Political Utopianism and Duopoly Ideology

One indicator of the weakness, if not the political bankruptcy, of the two-party system are the justifications marshaled to support the idea of working within either of the ruling parties. Indeed, the very fact that it is deemed necessary to defend such a decision, which not long ago would have simply been viewed as a matter of course, demonstrates the depth of the public's discontent with the duopoly system of government. This is not to say, however, that these apologia are convincing, at least as intended. Rather, they serve to underscore the debility of Democratic-Republican politics and the corresponding ideology of the duopoly.

One Democratic candidate for a seat in the Georgia House of Representatives in 2010, Jim Nichols, justifies his membership in the Democratic Party in the following terms:
Its generational . . . I came of age during the Bush years. If you are looking for a short and sweet reason why--in the two party system world--where you have to choice a lesser of two evils--I choose to get involved in Democratic Party politics because Bush Conservatives have done a great deal of damage to our national and economic security.
This rationale reveals not only the negativity but also the invalidity of the lesser-of-two-evils argument. Not only is it a purely negative position, i.e. the Democratic Party is superior because it's not the Republican Party and vice versa, in the above form it is also completely arbitrary: if the perceived problem is that the Republican Party has "done a great deal of damage" to the country, then one could also reason that the appropriate solution is not to oppose the GOP, but rather to join it, and change it from the inside. The latter argument is put forward, for instance, by Jordan at Generation Patriot in a post entitled 'Why I Joined the GOP.' He writes:
I'm not a big fan of our two parties. I think the Democrats are just like they were at the turn of the century. Big money, big power, big ideas with little room for the views for consequences . . . The Republicans are no better though . . . And that's a reason I joined: to fix the GOP.
Though he correctly identifies the form and structure of the duopoly system as a primary cause and elementary part of the many political problems facing the country, he considers the possibility of third party activism only to dismiss it:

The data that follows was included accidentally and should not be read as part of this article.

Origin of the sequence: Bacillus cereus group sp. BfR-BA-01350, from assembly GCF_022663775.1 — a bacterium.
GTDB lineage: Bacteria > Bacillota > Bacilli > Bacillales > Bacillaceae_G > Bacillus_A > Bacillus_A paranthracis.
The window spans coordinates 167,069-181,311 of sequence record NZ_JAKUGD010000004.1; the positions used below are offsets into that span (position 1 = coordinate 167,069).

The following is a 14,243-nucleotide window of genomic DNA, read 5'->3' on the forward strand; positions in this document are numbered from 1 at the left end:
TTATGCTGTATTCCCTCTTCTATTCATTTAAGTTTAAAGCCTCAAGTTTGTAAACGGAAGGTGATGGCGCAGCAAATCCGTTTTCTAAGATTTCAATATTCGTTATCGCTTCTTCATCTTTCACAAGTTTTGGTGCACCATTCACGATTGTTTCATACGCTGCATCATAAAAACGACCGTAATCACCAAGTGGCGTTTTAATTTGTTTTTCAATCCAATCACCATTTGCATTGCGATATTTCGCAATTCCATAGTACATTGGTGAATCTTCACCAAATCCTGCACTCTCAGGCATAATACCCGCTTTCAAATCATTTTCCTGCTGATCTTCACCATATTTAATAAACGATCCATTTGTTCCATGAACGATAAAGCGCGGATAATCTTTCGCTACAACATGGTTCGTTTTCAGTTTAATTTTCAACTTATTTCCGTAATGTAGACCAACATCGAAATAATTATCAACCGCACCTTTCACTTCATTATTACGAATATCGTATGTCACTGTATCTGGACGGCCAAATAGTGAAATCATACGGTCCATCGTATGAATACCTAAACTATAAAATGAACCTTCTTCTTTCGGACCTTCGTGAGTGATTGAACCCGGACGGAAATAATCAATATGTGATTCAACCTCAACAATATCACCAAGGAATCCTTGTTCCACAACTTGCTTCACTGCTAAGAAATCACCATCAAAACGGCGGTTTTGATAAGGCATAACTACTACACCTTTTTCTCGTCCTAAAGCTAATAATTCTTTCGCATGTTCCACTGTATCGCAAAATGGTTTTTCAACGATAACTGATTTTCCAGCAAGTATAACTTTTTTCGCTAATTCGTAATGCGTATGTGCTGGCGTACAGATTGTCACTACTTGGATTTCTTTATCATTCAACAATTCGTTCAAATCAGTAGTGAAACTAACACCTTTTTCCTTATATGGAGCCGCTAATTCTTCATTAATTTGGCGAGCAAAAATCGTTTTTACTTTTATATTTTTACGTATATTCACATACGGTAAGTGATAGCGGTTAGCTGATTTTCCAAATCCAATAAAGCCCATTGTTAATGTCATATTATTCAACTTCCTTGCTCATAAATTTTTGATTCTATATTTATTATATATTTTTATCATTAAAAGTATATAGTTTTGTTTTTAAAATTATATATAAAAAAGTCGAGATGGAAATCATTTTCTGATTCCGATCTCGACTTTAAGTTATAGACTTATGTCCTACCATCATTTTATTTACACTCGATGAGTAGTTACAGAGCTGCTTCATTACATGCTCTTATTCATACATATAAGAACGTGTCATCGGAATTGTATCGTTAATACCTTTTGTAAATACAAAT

Third parties are dead and will be dead for a while due because of GOP/Democrat “bi-partisanship” on campaign finance laws that restrict such parties from ever gaining any power. I joined the GOP because, honestly, I had no other choice . . . I'd rather star the ball rolling with a current party than spend decades working a third party that'll barely get noticed at all.
It is highly ironic that the prospect of third party activism is so often rejected on the basis of the assertion that it would take too long to build up actual opposition parties, while it is implicitly maintained that the Republican and Democratic Parties can somehow be "fixed" over the course of the next election cycle. For some reason though, it's third party activists who are considered utopians! As Jordan himself admits:
For most of the 20th century, Republican presidents and Republican congresses have hardly held to their word on things like entitlements, spending, corruption, cutting down decades of old Progressive/new liberal fat off the Constitution.
Arguably, it would take much longer to reverse such a long-standing historical trend than it would to build a new organizational network that is already moving in the right direction, and is neither burdened by the monstrous apparatus of the mass parties nor subject to the dictates of their apparatchiks. As James Hogan points out at Average Noone, the Republican and Democratic Parties represent their own interests first, and those of their constituents second, if at all. The Educated Imagination supplies an apropos quote from Northrop Frye:
It will be too bad, I think, if democracy suffers from a sense of fixation about its own political machinery. It is possible that voting on grossly oversimplified issues for candidates who are controlled by political machines rather than by electors may be something that in time to come we shall decide is a bit expendable.

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